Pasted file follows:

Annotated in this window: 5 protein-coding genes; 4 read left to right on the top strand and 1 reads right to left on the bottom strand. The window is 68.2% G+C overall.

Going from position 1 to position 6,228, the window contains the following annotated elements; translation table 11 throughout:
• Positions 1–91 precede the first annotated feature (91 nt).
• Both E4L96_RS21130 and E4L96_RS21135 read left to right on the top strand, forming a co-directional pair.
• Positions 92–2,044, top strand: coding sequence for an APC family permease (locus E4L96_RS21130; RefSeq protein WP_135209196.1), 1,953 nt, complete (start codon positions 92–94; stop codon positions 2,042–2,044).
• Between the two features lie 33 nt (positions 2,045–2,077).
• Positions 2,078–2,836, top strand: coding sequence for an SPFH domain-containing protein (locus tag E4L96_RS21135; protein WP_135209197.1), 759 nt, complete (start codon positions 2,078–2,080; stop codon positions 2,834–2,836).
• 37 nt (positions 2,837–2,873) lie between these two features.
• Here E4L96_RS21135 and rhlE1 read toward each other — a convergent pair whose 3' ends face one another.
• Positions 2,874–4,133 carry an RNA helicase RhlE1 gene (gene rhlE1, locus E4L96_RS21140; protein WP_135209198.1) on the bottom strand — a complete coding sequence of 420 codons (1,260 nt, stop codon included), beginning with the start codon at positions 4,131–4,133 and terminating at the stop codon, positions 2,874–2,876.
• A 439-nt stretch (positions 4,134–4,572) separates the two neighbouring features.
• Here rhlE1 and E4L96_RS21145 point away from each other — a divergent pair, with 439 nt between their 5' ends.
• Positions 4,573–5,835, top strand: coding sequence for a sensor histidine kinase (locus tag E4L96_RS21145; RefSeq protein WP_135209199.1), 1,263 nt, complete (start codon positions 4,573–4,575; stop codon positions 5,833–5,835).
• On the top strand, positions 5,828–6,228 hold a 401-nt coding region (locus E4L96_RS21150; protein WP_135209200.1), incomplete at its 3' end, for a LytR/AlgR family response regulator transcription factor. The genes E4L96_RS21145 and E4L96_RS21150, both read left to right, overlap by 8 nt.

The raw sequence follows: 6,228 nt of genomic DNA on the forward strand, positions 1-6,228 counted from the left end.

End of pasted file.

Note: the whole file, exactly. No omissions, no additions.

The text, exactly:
Annotated in this window: 5 protein-coding genes; 4 read left to right on the top strand and 1 reads right to left on the bottom strand. The window is 68.2% G+C overall.

Going from position 1 to position 6,228, the window contains the following annotated elements; translation table 11 throughout:
• Positions 1–91 precede the first annotated feature (91 nt).
• Both E4L96_RS21130 and E4L96_RS21135 read left to right on the top strand, forming a co-directional pair.
• Positions 92–2,044, top strand: coding sequence for an APC family permease (locus E4L96_RS21130; RefSeq protein WP_135209196.1), 1,953 nt, complete (start codon positions 92–94; stop codon positions 2,042–2,044).
• Between the two features lie 33 nt (positions 2,045–2,077).
• Positions 2,078–2,836, top strand: coding sequence for an SPFH domain-containing protein (locus tag E4L96_RS21135; protein WP_135209197.1), 759 nt, complete (start codon positions 2,078–2,080; stop codon positions 2,834–2,836).
• 37 nt (positions 2,837–2,873) lie between these two features.
• Here E4L96_RS21135 and rhlE1 read toward each other — a convergent pair whose 3' ends face one another.
• Positions 2,874–4,133 carry an RNA helicase RhlE1 gene (gene rhlE1, locus E4L96_RS21140; protein WP_135209198.1) on the bottom strand — a complete coding sequence of 420 codons (1,260 nt, stop codon included), beginning with the start codon at positions 4,131–4,133 and terminating at the stop codon, positions 2,874–2,876.
• A 439-nt stretch (positions 4,134–4,572) separates the two neighbouring features.
• Here rhlE1 and E4L96_RS21145 point away from each other — a divergent pair, with 439 nt between their 5' ends.
• Positions 4,573–5,835, top strand: coding sequence for a sensor histidine kinase (locus tag E4L96_RS21145; RefSeq protein WP_135209199.1), 1,263 nt, complete (start codon positions 4,573–4,575; stop codon positions 5,833–5,835).
• On the top strand, positions 5,828–6,228 hold a 401-nt coding region (locus E4L96_RS21150; protein WP_135209200.1), incomplete at its 3' end, for a LytR/AlgR family response regulator transcription factor. The genes E4L96_RS21145 and E4L96_RS21150, both read left to right, overlap by 8 nt.

The raw sequence follows: 6,228 nt of genomic DNA on the forward strand, positions 1-6,228 counted from the left end.